Rangsutra links rural artisans to global markets, thereby providing equitable jobs while enabling economic stability and sustainable livelihoods. Rangsutra has a significant opportunity for growth and scaling its impact1, as it has begun to do in Barmer. To support this scaling, Global Social Benefit Fellows from the Miller Center for Social Entrepreneurship developed a socioeconomic impact assessment tool to measure Rangsutra’s impact on artisan employees. Fellows field-tested and refined the impact assessment tool. The fellows recommend Rangsutra continue to develop its capacity to assess its social impact assessment on artisans and their families. In doing so, the enterprise can enhance its reputation and attract interest from investors and other stakeholders to help it grow and scale.
Fellows used this impact assessment tool to collect baseline data in Barmer, where Rangsutra has recently launched a new venture, and gather impact data in Bikaner, a region with established Rangsutra operations. This report is three-fold, containing the socioeconomic impact assessment tool designed by the fellows, as well as assessments of Rangsutra’s impact in both, Barmer and Bikaner regions.
The fellows completed 131 interviews with participating artisans, of whom 100% were women. The women ranged in age from 16 to 55, with an average age of 31 years old. Sixty-one percent of the women artisans asked for more work, and the remaining 39% were content with the number of hours they were currently working. Just less than 100% of the participants worked for the local craft market at some point in time, if not simultaneously while working with Rangsutra, giving participants a comparative insight to the benefits of working for Rangsutra. Women artisans also saved 41% of their money on their own, in contrast to 24% of women who contributed to pooled household saving. Nine percent of money earned by women artisans went to education, for themselves or their families.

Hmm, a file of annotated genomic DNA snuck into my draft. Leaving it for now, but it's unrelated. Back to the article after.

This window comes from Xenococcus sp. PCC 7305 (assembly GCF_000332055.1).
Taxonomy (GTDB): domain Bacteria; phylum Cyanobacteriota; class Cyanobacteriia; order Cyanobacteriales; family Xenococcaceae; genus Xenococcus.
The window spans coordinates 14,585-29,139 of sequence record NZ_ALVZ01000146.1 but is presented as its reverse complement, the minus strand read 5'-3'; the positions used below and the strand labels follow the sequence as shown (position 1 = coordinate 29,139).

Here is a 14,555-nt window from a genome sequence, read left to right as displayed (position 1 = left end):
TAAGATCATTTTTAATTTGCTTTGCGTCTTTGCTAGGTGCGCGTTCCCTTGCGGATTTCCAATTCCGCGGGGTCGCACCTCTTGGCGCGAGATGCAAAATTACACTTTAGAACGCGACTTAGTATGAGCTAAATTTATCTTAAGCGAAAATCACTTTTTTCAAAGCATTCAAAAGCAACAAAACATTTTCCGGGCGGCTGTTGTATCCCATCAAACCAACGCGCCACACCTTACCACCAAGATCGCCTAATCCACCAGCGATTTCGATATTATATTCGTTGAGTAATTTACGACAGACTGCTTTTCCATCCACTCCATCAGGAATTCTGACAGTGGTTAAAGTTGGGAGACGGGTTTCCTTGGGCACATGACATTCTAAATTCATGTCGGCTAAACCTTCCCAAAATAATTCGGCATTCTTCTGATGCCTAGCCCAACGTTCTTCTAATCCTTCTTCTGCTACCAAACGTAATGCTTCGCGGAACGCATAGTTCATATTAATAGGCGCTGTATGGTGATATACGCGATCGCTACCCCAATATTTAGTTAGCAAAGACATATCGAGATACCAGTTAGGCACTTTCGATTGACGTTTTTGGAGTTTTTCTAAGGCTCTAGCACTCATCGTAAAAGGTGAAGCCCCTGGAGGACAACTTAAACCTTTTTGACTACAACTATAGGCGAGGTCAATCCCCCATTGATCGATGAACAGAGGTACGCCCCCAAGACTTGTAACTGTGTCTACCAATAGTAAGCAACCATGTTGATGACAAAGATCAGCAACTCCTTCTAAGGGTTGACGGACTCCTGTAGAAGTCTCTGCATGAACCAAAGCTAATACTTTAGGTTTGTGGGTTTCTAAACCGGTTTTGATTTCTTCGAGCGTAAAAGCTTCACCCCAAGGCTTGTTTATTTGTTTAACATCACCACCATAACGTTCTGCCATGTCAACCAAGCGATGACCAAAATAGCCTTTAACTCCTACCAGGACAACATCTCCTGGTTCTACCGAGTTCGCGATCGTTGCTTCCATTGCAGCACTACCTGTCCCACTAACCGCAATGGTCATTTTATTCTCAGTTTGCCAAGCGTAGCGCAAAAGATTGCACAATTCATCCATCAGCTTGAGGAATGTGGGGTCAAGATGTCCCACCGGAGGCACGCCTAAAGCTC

The field work and assessment analysis found that centers in Barmer, and in particular Nagli Ri Dhani, Mahabar, the artisans have the capacity and desire for more work. Artisans in Barmer want to increase their embroidery skills to expand the scope of their orders. These observations point to several initiatives for improving Rangsutra artisans’ productivity and work quality. The request for increased work and more sophisticated technical ability could be met by instituting monthly skills-training session in Barmer. A greater range of skills can drive increased orders, and the system could be replicated in Rajasthan. In particular, the skills training could raise awareness of the need for quality production.
Bodapati, Sandhya and Matthews, Grace, "Assessment Guide and Pilot Study of Ragsutra's Social Impact" (2016). Miller Center Fellowship. 77.